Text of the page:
A Gazillion Files.


It seems like I have a gazillion files laid out when I write a book, I have a file each for most characters, where I put snippets as a character develops in my mind, things I want to remember about them, and even whole scenes that will take place later on – I have several notes files, one for later notes – things somewhere in the distance – and one for immediate notes, and yet another one for dumped notes, which contain things I have discarded but hang onto, just in case I need them after all.

It all sounds very complicated, but it actually enables me to keep my working area clear. It’s very hard to organize something into place when it is surrounded by threads and scenes that, for one reason or another, may have to be shifted. If you don’t watch out, everything becomes entangled with everything else and you can’t move as a writer. Been there, done that, as the saying goes.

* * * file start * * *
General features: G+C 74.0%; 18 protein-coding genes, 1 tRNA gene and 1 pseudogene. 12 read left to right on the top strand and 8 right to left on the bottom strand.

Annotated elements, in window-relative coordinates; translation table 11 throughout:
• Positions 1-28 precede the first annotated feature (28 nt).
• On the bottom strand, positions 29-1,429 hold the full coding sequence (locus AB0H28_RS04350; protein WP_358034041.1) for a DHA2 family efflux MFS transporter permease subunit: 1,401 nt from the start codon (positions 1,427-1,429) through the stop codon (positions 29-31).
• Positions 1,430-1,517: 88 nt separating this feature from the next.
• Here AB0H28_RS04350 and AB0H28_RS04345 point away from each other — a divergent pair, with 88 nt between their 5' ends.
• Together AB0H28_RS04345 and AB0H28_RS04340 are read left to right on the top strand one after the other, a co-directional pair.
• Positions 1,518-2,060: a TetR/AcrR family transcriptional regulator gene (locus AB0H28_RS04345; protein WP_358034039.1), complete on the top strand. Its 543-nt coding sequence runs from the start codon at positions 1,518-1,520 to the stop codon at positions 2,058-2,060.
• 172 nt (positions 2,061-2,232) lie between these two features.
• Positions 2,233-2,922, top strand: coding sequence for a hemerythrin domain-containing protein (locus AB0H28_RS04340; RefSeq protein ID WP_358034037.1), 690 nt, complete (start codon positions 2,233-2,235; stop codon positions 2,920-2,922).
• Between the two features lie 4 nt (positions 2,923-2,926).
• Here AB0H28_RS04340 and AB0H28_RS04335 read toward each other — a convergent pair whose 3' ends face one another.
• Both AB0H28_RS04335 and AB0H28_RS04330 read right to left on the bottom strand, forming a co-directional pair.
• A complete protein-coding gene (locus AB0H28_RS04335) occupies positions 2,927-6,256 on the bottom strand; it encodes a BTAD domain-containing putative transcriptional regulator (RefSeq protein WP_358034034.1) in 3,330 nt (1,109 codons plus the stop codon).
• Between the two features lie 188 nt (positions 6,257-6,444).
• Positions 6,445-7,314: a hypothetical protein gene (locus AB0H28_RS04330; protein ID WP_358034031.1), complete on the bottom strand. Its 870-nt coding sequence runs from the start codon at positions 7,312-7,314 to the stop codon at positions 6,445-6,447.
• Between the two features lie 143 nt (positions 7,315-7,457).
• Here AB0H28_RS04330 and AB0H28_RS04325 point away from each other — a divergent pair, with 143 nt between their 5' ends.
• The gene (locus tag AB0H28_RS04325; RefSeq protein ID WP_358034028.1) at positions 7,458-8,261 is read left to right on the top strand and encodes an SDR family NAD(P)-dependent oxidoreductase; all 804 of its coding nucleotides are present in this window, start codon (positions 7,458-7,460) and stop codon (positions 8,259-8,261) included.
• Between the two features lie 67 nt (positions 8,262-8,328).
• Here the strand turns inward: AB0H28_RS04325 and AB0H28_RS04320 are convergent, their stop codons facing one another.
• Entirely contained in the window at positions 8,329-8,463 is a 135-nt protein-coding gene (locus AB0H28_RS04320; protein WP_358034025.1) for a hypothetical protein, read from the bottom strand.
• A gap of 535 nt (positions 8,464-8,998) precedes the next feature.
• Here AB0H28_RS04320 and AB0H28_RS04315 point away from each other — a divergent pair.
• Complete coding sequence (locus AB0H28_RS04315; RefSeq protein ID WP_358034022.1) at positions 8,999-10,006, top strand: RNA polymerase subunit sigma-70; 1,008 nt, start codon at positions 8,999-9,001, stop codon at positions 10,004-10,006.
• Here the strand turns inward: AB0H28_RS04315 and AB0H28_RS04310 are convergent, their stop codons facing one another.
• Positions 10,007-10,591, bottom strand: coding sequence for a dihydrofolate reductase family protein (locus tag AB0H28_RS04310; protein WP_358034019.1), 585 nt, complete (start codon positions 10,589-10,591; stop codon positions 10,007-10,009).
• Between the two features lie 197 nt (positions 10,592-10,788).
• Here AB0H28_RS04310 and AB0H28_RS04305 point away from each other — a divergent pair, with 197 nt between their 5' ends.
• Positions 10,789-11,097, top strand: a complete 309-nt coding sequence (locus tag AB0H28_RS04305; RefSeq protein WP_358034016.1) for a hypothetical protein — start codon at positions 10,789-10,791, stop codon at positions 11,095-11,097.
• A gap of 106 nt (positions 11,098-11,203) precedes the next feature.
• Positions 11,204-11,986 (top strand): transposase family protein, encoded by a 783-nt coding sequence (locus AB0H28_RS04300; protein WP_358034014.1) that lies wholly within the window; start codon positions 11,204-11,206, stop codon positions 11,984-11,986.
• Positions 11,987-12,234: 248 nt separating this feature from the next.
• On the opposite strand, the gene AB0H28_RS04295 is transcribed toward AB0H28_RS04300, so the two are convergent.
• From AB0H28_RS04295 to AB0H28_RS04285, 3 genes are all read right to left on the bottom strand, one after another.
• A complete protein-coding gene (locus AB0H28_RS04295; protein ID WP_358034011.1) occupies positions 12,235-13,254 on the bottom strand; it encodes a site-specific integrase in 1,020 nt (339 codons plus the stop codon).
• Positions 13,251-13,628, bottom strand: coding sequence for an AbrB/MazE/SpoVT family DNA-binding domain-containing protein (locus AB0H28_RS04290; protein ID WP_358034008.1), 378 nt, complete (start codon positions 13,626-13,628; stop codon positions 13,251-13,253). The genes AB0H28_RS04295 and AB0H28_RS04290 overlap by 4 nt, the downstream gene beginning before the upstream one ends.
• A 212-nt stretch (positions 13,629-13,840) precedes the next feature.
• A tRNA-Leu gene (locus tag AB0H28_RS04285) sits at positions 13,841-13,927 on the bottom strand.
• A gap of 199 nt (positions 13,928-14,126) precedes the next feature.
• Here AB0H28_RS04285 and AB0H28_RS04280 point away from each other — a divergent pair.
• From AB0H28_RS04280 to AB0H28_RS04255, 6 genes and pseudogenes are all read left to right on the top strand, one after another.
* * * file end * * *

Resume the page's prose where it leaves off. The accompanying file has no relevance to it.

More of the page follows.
I don’t know how it works for you, but I have found that it saves a lot of time and effort if I keep everything separate.

Now, just because I’ve got all those files, it doesn’t mean I have them all open at once. I don’t. I actually work with only two of them, the manuscript itself and my immediate notes. As the time approaches for scenes I have already written to go in, I gather them together. I know who it is about, so I know where to get them from, and they get sent into the immediate file, where things are set out in roughly the right order. I also do most of my preliminary writing in the notes file rather than the manuscript.

From there, it gets lifted and fitted into the manuscript, usually a chunk at a time, then smoothed and polished into place. Whenever I read through my work, it is only the manuscript that I go over because that’s the end product, that’s what readers will be looking at.

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